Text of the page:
Finally, Daddy told me, “I’m taking you to Miz Sea’s” and I felt a little bit warm. The car sped over the gravel. I bounced on the seat because I could not move my arms pinned deep inside the covers. We didn’t have far to go and soon we were turning into my grandparents’ gravel road. Before we reached the top of that short winding road, the porch light came on and showed against the brown siding of the tiny house. As my Dad set me inside the front door, he said to Mammy, my grandmother, “His fever won’t come down. We’re leaving for St. Joseph’s.” Without a word she put me in bed beside my grandfather, who didn’t say anything, although I knew that he was awake. Mammy tucked me in and I watched her kneel beside the couch where she slept, close enough that I could reach out and touch her. She began to pray. As I went to sleep she was saying, “Not our will, but yours’ be done.”
At Marlow School later that day, the snow stopped for a while and we children were allowed to go out for recess. I stayed on the porch and watched the kids who had boots playing in the schoolyard. A girl who was just getting there was walking straight toward me. This was unusual, because the kids from the big room, grades five through eight, never paid attention to first graders. She stopped, looked at me for a moment and said the two words that punched me in the stomach and sent me falling. I fell back and back with my arms held wide as though I was trying to fly in reverse. All the time I floated my feet somehow stayed in contact with the concrete floor. As my back touched the clapboard of the building I melted and ran down the cold boards, my warmth causing steam to sizzle and then rise when it encountered the icy floor. The cold seeped into my body then, freezing it solid so that her words could no longer penetrate. Now, the only thing that could pierce me for the rest of the school day was the stares from dozens of eyes. The eyes belonged to the students who had witnessed the words that knocked me down, her words that caused me to freeze into a block of ice.
An icicle was stuck in my throat, causing my brain to hurt like it did when eating homemade ice cream that my mother made in the summer. I thought about Mother and wondered if she knew that girl would say those words to me. I wondered if my big brother had heard them, too. Then, I remembered that he had not been on the bus that morning. Where was he? I had always felt safe knowing that he was in the schoolroom right next to mine, the one with the other big kids. They had a man teacher with an arm that didn’t move and I was glad that I was not old enough to be in that room. Both my teacher’s arms could move and once today she used them both to hug me. Mrs. Morgan was pretty and she was kind, but why had she let that big girl say those hateful words? Why didn’t she make her take them back?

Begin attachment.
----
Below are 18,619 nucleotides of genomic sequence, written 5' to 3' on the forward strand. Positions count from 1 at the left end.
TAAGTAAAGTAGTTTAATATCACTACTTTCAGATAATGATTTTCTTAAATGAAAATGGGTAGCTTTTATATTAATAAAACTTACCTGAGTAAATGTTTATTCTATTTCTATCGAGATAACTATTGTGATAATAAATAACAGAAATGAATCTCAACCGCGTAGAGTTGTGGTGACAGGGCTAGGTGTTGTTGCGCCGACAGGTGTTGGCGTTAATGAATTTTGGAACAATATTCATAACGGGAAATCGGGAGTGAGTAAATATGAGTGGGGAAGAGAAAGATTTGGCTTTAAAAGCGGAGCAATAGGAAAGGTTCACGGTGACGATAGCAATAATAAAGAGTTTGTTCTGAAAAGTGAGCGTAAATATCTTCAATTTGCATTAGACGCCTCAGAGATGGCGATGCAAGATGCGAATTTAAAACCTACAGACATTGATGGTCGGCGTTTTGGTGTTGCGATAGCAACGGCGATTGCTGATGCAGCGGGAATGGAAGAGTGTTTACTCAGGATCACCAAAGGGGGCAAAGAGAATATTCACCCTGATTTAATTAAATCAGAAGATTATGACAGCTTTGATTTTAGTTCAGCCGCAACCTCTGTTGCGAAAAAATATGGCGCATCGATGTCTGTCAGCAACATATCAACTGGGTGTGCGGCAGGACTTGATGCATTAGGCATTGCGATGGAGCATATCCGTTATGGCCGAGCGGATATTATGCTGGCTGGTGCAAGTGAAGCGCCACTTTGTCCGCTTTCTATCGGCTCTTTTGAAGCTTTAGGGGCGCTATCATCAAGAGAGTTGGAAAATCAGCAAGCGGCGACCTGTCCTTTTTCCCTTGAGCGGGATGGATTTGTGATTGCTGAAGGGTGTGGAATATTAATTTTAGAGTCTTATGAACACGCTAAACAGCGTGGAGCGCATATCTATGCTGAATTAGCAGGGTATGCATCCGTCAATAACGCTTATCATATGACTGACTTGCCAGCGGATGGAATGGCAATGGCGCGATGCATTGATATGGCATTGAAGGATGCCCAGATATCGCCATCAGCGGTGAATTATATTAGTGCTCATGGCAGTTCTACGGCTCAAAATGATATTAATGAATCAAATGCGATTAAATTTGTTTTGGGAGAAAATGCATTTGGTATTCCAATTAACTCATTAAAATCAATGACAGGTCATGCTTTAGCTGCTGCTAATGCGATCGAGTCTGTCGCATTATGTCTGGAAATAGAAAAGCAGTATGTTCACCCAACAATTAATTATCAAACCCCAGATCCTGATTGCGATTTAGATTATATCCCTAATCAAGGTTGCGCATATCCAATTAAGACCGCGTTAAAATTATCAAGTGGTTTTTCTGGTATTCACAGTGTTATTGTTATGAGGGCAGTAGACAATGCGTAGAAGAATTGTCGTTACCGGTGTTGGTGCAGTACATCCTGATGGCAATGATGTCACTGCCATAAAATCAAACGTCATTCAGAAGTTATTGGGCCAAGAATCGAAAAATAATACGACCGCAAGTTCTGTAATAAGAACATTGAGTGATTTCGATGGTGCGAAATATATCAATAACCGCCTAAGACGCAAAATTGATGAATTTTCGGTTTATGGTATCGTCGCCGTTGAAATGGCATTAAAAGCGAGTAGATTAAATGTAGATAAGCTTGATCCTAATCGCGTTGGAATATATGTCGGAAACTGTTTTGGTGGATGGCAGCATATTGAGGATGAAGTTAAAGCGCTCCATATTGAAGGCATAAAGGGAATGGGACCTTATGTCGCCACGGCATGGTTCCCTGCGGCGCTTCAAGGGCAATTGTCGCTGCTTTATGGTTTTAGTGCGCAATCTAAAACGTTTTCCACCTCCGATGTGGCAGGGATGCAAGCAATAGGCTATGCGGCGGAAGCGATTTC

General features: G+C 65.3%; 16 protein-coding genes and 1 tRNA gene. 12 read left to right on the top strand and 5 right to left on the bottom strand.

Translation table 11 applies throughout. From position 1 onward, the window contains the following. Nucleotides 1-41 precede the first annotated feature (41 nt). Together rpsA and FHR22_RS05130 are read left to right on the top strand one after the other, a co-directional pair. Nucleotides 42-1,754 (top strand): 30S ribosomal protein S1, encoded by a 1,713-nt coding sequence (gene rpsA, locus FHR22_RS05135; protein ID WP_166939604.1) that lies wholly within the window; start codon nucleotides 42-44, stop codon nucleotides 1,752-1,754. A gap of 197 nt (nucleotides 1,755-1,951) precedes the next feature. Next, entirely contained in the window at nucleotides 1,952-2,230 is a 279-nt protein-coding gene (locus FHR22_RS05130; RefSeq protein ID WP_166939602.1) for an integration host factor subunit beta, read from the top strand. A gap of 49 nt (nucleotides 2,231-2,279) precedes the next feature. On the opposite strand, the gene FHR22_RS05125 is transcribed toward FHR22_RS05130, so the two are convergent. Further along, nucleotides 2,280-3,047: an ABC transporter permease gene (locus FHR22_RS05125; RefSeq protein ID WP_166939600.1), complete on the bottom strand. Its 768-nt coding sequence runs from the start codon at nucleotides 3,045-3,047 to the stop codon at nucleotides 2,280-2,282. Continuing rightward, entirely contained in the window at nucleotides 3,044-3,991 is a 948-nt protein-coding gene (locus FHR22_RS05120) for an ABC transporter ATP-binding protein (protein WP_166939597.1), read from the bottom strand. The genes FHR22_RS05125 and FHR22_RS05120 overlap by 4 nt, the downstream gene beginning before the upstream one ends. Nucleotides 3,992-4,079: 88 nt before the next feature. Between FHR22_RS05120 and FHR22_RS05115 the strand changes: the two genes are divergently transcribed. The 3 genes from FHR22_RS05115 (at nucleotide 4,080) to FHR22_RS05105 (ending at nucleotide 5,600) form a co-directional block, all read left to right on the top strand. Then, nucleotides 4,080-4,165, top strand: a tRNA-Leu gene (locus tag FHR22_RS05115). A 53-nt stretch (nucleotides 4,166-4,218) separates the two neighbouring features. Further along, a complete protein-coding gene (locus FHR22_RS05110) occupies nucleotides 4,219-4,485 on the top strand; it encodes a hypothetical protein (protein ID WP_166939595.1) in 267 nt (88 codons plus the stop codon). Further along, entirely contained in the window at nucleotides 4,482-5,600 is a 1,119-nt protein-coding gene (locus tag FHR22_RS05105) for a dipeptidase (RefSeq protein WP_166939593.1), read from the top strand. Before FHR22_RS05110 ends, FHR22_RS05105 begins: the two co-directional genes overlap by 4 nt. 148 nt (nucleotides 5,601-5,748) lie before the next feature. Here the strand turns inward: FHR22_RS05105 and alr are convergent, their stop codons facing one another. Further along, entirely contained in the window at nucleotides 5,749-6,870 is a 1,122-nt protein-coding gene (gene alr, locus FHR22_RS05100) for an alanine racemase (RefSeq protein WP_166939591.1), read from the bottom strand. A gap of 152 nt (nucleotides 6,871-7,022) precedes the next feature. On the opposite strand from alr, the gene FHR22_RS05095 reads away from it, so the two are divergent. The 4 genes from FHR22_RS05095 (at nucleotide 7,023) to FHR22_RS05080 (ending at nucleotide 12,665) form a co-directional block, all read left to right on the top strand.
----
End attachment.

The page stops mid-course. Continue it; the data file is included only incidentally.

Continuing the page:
The bus ride home was much quieter than usual and I missed my big brother being there with me. Even though kids were all around me, I was alone and still frozen solid. Most of the children were staring but not in a mean way. I think that a girl offered me gum, but I am not sure. I sat, cold and hard, and watched the scenes passing the frosty window of the bus. The farms along Crooked Creek Road, where we lived, had turned to a thick blanket of white since I rode the bus from my Grandparents’ home that morning. The hills, trees and barns looked as though they had been covered with vanilla ice cream. I felt my heart begin to soften and to thaw a little, as the snow reminded me that nothing could stop Christmas.
When the bus stopped in front of our house I saw that the snow in our yard was not smooth, but messy with footprints going off in all directions and there were cars that I did not recognize parked next to the road. Strangest though were the tire tracks that went right up to the front porch. That didn’t make any sense. Neither did the little white coffin that stood in our living room when my Mother met me at the door.